A Journey to Myanmar's Mount Popa
Mount Popa, an extinct volcano 4981 feet above sea level, with a Pedestal like hill called Taung Kalat stands very distinctively on its own in the region of Mandalay. Taung Kalat is home to a Buddhist monastery and temple and has been a pilgrimage site for hundreds of years.
We made our journey from Bagan to Mount Popa in our mini van passing beggars visibly lined up every few meters or so. They lid on the ground with their hands in prayer position or standing in prayer position. We were told they were villagers that had walked to the main road called Byaata to beg passersby for money. They became accustomed to local tourists throwing money out of the window for them over the weekend and holidays. The beggars knew the locals would be driving on this road with their families on those occasions.
On the same road, several rest stops served Palm sugar juice, Palm Beer, fried tempura and Whiskey. All made locally, which made it a great stop to understand the process of how they each is made. This was nicely accompanied with teatime the Burmese way.
After crossing the tollgate to enter Mount Popa area and paying 1,000 kyats, we arrived to a small town bustling with farmers selling fresh produce from the nearby villages. Mostly women with Thanaka on their faces. A locally made cream that cools their face and protects them from the piercing hot sun, as they spend long house of the day trying to sell their produce.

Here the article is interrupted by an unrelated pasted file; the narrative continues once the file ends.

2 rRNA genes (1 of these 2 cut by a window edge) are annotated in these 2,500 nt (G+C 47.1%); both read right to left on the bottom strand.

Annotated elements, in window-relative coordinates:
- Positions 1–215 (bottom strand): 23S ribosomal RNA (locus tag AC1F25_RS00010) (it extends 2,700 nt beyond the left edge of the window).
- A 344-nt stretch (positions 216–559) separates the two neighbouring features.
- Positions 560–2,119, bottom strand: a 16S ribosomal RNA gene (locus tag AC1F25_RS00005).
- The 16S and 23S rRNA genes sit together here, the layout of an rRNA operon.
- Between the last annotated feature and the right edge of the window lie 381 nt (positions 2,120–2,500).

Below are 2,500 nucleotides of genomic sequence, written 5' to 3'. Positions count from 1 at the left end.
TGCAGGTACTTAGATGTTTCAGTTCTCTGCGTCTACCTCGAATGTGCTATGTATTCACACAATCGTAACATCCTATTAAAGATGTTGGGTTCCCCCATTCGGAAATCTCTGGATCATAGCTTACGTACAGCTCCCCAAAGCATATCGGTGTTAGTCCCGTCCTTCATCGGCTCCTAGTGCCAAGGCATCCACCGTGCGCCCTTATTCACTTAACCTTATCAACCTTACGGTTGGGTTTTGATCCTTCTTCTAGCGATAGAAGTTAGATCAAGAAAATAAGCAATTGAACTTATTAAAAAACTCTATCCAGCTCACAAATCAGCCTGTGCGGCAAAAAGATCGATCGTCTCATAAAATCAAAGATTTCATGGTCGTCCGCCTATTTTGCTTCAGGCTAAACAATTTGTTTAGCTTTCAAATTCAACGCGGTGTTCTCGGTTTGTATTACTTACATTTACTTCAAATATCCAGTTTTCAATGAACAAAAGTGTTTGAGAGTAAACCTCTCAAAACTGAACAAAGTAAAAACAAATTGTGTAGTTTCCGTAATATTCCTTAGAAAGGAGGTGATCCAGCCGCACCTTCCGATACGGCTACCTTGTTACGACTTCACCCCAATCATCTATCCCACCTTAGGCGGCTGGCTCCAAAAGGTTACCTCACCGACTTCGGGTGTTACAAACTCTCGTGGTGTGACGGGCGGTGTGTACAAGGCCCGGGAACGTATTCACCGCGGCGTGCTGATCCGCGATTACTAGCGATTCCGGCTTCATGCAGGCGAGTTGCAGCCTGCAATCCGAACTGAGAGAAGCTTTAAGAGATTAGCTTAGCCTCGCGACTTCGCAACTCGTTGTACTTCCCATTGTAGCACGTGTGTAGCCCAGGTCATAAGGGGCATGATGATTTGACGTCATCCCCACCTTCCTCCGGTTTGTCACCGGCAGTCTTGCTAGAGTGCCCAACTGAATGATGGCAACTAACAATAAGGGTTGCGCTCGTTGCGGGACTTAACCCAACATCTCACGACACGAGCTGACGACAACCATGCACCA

Soon as we arrived to the entrance of Taung Kalat, we took our shoes off and left them in a box as we headed up the stairs barefoot trying to avoid monkey poop, a bloodstain and a generally sticky floor.
Beside the tourist shops that lined up the bottom of the extinct volcano, there was nothing else to see until we had reached the top. Of course the monkeys that were ferociously attacking each other on our way up made for great entertainment and also petrified us.
It was not for another half an hour and 777 steps upwards until we reached the top of Mount Popa to see the monasteries, pagodas and shrines. Besides the obviously high view of the surrounding area, the temple itself raises the obvious question, "how were these temples built so high up during the 6th Century?!"
Heading back down Mount Popa was by far harder on the knees than it was going up, but soon as we reached the bottom, we decided to find a spot for lunch and nothing beats a lunch with a view than at the Popa Mountain resort.
If we could do this trip again we would definitely stay a night at this lavish 5 star resort which had a great pool, bar area, and amazing Asian food. Not to mention the amazing views of Mount Popa itself.
For more on Myanmar check the following blogs, we do recommend the cruise on the Irrawaddy river for sunset, after visiting Mount Popa:
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